I’ve been asked from time to time why I don’t put more news on my website and drive more traffic there. People respond to breaking news items, and since I’ve been checking out Twitter recently, I’m pretty much onto whatever happens the minute it does. A few phone calls, and I’ve got the hot breaking story.
Looking back, I can see that my answers have kind of assumed that people understood my philosophy of adding value with my writing, which is surprisingly similar to how you add value with your professional advice.
Years ago, I was asked to give a keynote presentation at an annual meeting of the American Society of Business Editors and Writers. They were looking for the perspective of a trade journalist, somebody who could convey what professional financial planners were thinking—insights which, apparently, the mainstream press people on the TV networks, Money and Kiplinger’s etc. were not privy to.
My speech, I was later told, shocked the people in the room. The first thing I said was that in the new age of the Internet, as the Internet becomes the primary delivery vehicle for news, the journalists in the room were all going to have to learn to do something that I was then doing routinely: interact directly with their readers. That is, when a story was published, there would be instant feedback, including dissent, including people calling them on whatever they got wrong, including helping them see how their story actually fit into a bigger picture. They would learn that collectively—and sometimes individually—the audience knew more than they did.
Famous financial writers and broadcasters came up to me afterwards and said they weren’t comfortable with that prediction. They preferred a one-way communications medium, from them to us, over this two-way circuit that I was proposing. I told them that in the financial planning profession, advisors were making the same adjustment, from a professional telling a layperson what to do to a more collaborative feedback loop between the advisor’s expertise and the client’s much greater understanding of his/her own situation and preferences. It makes for a much stronger and more valuable relationship—and isn’t that always our goal?
Then I told the audience that most of what they delivered, in print and on the air, was meaningless white noise. The newspapers carried page after page after page of stock listings, telling us what all the NYSE and AMEX stocks did yesterday, and the one-day performance of yesterday’s mutual funds. The cable financial news channels told us how the Dow and the S&P 500 performed yesterday, and there were updates throughout the day on this or that stock’s ever-shifting price. Did that information have any meaning, whatsoever, to a thoughtful long-term investor?
Of course, the news that they offered tended to do the same thing: tell us what happened yesterday, what’s going on this moment, which is never relevant to investment decisions. I said that the financial planning profession had learned that the headlines, the one-day stock reports, and all their 24/7 white noise was not something they could use to inform their investment decisions; in fact, most of the articles and data that the people in the audience were working so hard to publish was actually material that real, serious, professional investors had to actively filter out.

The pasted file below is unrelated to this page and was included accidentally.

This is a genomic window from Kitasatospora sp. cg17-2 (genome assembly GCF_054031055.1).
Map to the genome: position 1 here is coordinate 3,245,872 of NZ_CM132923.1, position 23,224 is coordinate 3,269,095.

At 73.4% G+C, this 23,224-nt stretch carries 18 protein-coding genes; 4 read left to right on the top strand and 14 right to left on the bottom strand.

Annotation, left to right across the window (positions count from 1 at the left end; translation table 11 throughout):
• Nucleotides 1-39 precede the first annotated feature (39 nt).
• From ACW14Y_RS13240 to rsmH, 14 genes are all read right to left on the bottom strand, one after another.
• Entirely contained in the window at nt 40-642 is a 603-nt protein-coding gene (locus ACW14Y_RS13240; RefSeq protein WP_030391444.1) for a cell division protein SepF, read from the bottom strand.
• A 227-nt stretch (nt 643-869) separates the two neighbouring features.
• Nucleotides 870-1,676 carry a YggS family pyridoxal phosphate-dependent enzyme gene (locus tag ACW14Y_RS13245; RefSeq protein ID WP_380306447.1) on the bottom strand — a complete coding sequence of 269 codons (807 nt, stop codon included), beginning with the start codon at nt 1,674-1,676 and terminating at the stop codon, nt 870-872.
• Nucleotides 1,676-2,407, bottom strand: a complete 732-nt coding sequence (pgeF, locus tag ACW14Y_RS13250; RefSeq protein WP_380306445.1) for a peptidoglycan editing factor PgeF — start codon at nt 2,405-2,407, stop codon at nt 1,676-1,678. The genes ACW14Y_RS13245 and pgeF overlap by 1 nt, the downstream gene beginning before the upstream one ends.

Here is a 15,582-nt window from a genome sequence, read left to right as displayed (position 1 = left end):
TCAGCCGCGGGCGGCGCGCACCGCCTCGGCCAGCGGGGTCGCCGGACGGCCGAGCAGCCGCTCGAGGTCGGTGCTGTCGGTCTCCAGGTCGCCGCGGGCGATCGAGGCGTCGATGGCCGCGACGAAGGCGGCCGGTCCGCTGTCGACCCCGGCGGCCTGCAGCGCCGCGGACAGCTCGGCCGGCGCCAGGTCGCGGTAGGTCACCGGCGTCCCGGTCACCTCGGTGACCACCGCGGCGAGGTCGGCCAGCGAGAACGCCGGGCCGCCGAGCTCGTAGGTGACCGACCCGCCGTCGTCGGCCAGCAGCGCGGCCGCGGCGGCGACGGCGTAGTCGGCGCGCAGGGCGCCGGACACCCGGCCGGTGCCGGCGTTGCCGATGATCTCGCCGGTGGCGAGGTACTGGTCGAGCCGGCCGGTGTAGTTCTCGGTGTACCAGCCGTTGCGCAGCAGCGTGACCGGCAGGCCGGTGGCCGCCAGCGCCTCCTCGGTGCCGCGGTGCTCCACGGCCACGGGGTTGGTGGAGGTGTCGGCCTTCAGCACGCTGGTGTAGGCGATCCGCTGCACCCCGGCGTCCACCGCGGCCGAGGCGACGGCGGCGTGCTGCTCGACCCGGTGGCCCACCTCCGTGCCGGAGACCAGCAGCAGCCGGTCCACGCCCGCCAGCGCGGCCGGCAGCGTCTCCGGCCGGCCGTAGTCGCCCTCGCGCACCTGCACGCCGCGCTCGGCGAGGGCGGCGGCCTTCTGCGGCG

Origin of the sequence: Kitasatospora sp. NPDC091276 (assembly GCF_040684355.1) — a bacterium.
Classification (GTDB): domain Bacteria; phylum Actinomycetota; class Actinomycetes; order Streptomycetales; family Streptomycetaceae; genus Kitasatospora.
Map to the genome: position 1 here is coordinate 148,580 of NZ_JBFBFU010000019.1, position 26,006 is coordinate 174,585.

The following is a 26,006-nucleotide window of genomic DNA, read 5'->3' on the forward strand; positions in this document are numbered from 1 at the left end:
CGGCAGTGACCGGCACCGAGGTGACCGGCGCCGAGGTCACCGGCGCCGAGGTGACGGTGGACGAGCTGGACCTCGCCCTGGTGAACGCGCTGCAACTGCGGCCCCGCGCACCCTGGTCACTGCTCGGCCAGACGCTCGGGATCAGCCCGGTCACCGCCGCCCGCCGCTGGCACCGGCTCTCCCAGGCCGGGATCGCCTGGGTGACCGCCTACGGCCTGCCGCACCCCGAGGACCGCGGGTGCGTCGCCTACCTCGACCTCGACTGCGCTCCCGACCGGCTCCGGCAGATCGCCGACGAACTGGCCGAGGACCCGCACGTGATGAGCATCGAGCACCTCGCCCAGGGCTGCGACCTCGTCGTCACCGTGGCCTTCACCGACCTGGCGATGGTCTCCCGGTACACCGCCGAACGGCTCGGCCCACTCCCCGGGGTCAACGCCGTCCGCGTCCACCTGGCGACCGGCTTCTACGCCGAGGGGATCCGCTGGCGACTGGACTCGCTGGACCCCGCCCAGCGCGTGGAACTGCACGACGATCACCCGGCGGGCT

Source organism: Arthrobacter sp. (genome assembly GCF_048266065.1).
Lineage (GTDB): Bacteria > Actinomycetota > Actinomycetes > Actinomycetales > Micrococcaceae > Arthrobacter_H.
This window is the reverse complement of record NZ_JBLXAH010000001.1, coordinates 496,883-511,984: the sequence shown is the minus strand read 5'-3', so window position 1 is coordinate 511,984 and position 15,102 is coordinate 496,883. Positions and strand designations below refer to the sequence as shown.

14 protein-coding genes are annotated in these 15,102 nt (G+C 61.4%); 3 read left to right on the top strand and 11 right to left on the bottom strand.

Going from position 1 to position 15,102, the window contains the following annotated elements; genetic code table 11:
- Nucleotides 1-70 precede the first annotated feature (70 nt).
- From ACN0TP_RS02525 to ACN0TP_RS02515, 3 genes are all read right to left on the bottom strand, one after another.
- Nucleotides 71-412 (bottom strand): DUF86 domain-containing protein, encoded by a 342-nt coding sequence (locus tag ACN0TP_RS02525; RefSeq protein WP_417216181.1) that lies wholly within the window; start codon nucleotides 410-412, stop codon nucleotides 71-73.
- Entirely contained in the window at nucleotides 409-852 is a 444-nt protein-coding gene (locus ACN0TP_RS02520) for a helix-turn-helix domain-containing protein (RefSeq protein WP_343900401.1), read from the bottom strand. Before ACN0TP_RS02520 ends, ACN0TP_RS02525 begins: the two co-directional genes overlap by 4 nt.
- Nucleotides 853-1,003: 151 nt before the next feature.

In their daily activities, they (the audience members) were making things worse, not better.
I would like to tell you that I was roundly hooted off the stage, or booed by these famous journalists for trashing what seemed to be their sincere labor. But in fact many people privately agreed with me. They said that they, themselves, would prefer to generate more thoughtful, longer-term perspectives. Instead of focusing on breathless news, and eye-catching headlines, they would have liked the breathing room to dispense wisdom. I think everybody in the room agreed that wisdom and perspective were where the value lies. But very nearly everybody in the room worked for an organization that made its money capturing traffic, eyeballs, and short-term attention.
Except me. I had chosen to create a service that was not advertiser-driven, which means I was a fee-only writer in a room full of journalists who were ultimately driven by advertising dollars—our profession’s equivalent to commissions.
That meant I was free to focus on where I believe the real value of writing lies: on giving you perspective, not from me, but from the most thoughtful members of the profession, who tell me what they’re doing and how. My job is to ask the questions that you would ask if you were having that conversation, and save you the trouble of searching the profession for the people worth having that conversation with.
This is a very long way of saying that I not only don’t plan to drive a lot of traffic to my website with flashy headlines and breaking news; I think many of you would admit that it is a waste of your time to get sucked into the daily news eye-candy. People read the daily paper every day. They watch Twitter constantly as they work. Why? I would invite all of us to examine how much time we’re spending on “breaking news” and what’s happening now or yesterday, and evaluate how much value we’ve gotten from that investment of time.
Inside Information will come out every month, and most of what you read here won’t tell you what happened yesterday, or even last week. I’m looking for the bigger, slower, more meaningful shifts—just like you are in your own investment activities. I’m looking for a collaborative relationship with my readers, just like you do with your clients. Bigger picture, I still believe the financial planning profession has a lot to teach my journalistic profession about where the real value lies. I’d love another chance to convey that to my brethren, but meanwhile, I plan to live the message here at Inside Information.
I hope you agree.